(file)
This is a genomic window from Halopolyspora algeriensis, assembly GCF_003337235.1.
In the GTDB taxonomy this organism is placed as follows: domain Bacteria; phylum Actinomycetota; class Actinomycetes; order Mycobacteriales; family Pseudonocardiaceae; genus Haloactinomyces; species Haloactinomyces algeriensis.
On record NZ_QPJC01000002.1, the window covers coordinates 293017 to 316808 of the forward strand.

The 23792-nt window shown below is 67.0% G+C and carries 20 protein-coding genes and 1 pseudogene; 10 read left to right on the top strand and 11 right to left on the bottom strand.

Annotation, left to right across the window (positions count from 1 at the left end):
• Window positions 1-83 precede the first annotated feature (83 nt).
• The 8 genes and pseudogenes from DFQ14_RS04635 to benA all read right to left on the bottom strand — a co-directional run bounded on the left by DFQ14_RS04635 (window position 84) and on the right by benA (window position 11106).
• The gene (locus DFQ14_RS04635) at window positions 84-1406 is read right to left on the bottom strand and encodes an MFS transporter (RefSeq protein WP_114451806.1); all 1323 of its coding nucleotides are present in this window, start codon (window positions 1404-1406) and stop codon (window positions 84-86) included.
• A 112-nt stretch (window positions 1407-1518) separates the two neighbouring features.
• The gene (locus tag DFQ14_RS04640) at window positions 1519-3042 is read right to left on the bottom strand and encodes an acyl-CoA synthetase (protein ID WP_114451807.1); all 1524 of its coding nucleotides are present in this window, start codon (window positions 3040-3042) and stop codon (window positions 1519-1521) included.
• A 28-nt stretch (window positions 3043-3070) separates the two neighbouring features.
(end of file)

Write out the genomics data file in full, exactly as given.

This is a genomic window from Halopolyspora algeriensis, assembly GCF_003337235.1.
In the GTDB taxonomy this organism is placed as follows: domain Bacteria; phylum Actinomycetota; class Actinomycetes; order Mycobacteriales; family Pseudonocardiaceae; genus Haloactinomyces; species Haloactinomyces algeriensis.
On record NZ_QPJC01000002.1, the window covers coordinates 293017 to 316808 of the forward strand.

The 23792-nt window shown below is 67.0% G+C and carries 20 protein-coding genes and 1 pseudogene; 10 read left to right on the top strand and 11 right to left on the bottom strand.

Annotation, left to right across the window (positions count from 1 at the left end):
• Window positions 1-83 precede the first annotated feature (83 nt).
• The 8 genes and pseudogenes from DFQ14_RS04635 to benA all read right to left on the bottom strand — a co-directional run bounded on the left by DFQ14_RS04635 (window position 84) and on the right by benA (window position 11106).
• The gene (locus DFQ14_RS04635) at window positions 84-1406 is read right to left on the bottom strand and encodes an MFS transporter (RefSeq protein WP_114451806.1); all 1323 of its coding nucleotides are present in this window, start codon (window positions 1404-1406) and stop codon (window positions 84-86) included.
• A 112-nt stretch (window positions 1407-1518) separates the two neighbouring features.
• The gene (locus tag DFQ14_RS04640) at window positions 1519-3042 is read right to left on the bottom strand and encodes an acyl-CoA synthetase (protein ID WP_114451807.1); all 1524 of its coding nucleotides are present in this window, start codon (window positions 3040-3042) and stop codon (window positions 1519-1521) included.
• A 28-nt stretch (window positions 3043-3070) separates the two neighbouring features.